Wind Energy Could Provide 20% of U.S. Electricity By 2030

A new analysis by the U.S. Department of Energy finds that wind can be major contributor to the country’s energy mix, supplying up to 20% of electricity by 2030. Included in the report, titled “20% Wind Energy by 2030: Increasing Wind Energy’s Contribution to U.S. Electricity Supply,” is an examination of America’s technological and manufacturing capabilities, the future costs of energy sources, U.S. wind energy resources and the environmental and economic impacts of wind development.

Two scenarios are considered, one for reaching 20% wind energy by 2030 and one with no new U.S. wind capacity. Under the 20% wind scenario, installations of new wind power capacity would increase to more than 16,000 megawatts (MW) per year by 2018, and continue at that rate through 2030. Such investment would support roughly 500,000 jobs in the U.S., with an average of more than 150,000 workers directly employed by the wind industry, the report adds.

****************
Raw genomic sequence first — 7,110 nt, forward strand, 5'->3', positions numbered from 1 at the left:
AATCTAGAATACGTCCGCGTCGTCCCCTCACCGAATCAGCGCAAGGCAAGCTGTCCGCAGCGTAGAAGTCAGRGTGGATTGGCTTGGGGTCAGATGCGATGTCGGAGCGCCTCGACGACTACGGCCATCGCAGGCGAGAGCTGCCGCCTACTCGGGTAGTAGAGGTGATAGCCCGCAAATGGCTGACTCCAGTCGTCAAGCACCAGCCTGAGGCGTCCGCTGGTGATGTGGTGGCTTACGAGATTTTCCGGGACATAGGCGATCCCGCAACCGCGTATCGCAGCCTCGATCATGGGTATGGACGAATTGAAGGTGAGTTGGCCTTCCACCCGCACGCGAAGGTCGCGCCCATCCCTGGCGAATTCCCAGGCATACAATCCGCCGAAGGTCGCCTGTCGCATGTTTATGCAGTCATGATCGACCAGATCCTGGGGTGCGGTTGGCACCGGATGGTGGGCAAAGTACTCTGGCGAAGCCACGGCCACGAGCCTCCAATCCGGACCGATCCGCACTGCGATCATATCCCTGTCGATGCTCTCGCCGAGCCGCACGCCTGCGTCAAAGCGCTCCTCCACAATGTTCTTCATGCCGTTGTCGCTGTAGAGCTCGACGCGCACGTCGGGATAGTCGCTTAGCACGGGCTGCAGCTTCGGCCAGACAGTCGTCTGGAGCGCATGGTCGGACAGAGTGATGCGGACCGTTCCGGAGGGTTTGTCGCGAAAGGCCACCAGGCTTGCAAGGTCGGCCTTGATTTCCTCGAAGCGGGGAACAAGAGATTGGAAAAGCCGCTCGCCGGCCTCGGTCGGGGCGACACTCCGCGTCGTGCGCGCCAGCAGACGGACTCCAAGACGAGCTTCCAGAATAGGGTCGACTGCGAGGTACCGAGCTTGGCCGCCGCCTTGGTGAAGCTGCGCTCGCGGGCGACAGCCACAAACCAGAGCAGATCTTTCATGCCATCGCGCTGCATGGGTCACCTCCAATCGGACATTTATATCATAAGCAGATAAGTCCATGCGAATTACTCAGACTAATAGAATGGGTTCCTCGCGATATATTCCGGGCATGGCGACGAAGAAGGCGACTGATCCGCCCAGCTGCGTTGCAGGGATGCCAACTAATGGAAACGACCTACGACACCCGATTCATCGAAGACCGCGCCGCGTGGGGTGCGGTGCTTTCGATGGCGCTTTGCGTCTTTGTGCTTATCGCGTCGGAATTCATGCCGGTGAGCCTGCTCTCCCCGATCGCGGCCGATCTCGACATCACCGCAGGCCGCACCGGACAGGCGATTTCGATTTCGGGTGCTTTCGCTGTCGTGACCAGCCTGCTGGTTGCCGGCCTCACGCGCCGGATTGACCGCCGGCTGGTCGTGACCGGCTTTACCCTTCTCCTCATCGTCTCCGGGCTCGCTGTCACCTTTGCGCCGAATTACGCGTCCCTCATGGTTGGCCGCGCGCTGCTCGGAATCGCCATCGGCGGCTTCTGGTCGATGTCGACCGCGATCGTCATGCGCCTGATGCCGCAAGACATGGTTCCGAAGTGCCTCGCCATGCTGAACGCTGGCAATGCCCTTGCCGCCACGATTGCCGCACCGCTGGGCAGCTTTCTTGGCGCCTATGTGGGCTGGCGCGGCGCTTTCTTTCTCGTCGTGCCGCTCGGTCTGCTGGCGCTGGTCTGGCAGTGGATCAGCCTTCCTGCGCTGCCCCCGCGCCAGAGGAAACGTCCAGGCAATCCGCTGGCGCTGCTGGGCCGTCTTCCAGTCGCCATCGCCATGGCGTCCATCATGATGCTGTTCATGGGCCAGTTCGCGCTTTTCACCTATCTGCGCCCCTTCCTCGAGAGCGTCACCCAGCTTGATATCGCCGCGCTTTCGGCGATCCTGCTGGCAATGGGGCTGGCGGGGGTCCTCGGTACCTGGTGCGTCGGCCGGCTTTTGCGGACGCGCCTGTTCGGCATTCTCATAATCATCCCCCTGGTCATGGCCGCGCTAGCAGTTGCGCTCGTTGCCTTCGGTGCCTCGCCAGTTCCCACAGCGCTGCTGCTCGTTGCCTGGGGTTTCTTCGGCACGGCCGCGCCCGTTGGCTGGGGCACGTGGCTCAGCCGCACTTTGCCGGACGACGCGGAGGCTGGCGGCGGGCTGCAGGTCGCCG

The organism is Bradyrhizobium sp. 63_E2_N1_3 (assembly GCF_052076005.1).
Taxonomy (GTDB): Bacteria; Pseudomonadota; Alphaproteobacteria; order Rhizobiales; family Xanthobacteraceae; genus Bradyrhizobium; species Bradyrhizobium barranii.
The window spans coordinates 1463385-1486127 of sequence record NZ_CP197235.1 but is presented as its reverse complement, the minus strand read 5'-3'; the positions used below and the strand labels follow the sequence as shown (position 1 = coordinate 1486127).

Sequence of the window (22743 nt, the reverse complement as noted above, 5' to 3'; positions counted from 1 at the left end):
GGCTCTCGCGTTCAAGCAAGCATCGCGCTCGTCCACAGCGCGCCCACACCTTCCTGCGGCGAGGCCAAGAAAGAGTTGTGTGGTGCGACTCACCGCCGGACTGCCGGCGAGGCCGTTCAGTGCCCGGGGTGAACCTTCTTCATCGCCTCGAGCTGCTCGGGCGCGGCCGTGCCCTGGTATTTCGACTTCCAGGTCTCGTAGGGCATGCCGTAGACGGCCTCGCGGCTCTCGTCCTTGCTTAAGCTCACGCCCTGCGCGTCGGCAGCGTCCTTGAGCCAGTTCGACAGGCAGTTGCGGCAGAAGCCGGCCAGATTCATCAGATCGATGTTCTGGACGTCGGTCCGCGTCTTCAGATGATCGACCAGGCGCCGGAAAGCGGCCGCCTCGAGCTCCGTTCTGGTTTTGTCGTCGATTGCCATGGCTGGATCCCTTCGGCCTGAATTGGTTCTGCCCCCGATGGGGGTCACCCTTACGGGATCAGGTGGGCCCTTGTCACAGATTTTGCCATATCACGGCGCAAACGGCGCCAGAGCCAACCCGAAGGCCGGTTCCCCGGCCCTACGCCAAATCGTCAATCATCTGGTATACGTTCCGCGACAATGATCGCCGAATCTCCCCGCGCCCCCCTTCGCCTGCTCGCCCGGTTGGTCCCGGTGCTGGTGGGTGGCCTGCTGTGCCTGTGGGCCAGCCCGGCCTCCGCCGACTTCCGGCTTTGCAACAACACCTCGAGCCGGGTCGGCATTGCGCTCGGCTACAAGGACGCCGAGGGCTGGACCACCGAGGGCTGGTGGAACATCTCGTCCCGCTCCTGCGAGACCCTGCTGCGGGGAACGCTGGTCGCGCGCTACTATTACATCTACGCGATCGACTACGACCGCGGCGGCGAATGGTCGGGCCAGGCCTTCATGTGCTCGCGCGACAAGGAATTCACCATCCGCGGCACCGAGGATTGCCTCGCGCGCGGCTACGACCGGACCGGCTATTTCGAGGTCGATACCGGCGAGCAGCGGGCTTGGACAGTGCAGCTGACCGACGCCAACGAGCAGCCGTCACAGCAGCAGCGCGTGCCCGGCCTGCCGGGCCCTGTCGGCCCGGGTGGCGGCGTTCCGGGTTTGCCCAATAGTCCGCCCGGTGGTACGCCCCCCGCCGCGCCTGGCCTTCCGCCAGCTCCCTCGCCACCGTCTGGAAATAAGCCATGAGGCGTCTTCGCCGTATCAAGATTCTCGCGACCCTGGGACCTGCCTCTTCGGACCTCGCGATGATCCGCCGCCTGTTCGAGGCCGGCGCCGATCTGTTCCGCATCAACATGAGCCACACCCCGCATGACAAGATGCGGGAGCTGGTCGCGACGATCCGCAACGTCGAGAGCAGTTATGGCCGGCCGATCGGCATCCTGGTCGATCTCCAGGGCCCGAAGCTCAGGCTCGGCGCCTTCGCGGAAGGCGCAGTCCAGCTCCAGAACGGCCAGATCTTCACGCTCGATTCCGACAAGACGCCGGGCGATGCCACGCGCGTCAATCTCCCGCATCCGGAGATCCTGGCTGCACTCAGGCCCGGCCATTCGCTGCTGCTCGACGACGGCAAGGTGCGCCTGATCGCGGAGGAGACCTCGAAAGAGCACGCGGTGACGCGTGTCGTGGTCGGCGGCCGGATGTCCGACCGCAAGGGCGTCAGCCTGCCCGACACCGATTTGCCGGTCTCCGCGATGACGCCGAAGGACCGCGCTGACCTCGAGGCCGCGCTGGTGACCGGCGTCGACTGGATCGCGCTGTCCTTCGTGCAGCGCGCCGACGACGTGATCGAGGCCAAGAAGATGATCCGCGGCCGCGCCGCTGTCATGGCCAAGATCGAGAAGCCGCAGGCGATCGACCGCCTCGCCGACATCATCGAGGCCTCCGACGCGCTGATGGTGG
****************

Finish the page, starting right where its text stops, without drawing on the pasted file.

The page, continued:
At 20% of electric power generation, significant growth in the manufacturing supply chain would create jobs and remedy the current shortage in parts for wind turbines.

“We must look at meeting future electric demands in a cost-effective way. The 20% wind scenario would only cost 2 percent more than the cost of the baseline scenario without wind. At US $0.50 per month for the average ratepayer, that is a small price to pay for the climate, water, natural gas, and energy security benefits it would buy — and it does not even count the stability provided to consumers by eliminating fuel price risk,” said Suedeen Kelly, FERC Commissioner.

Andy Karsner, the DOE’s Assistant Secretary of Energy Efficiency and Renewable Energy, said the report is a “thorough look at America’s wind resource, its industrial capabilities and future energy prices,” and that it “confirms the viability and commercial maturity of wind as a major contributor to America’s energy needs.”

To download the full, click here.

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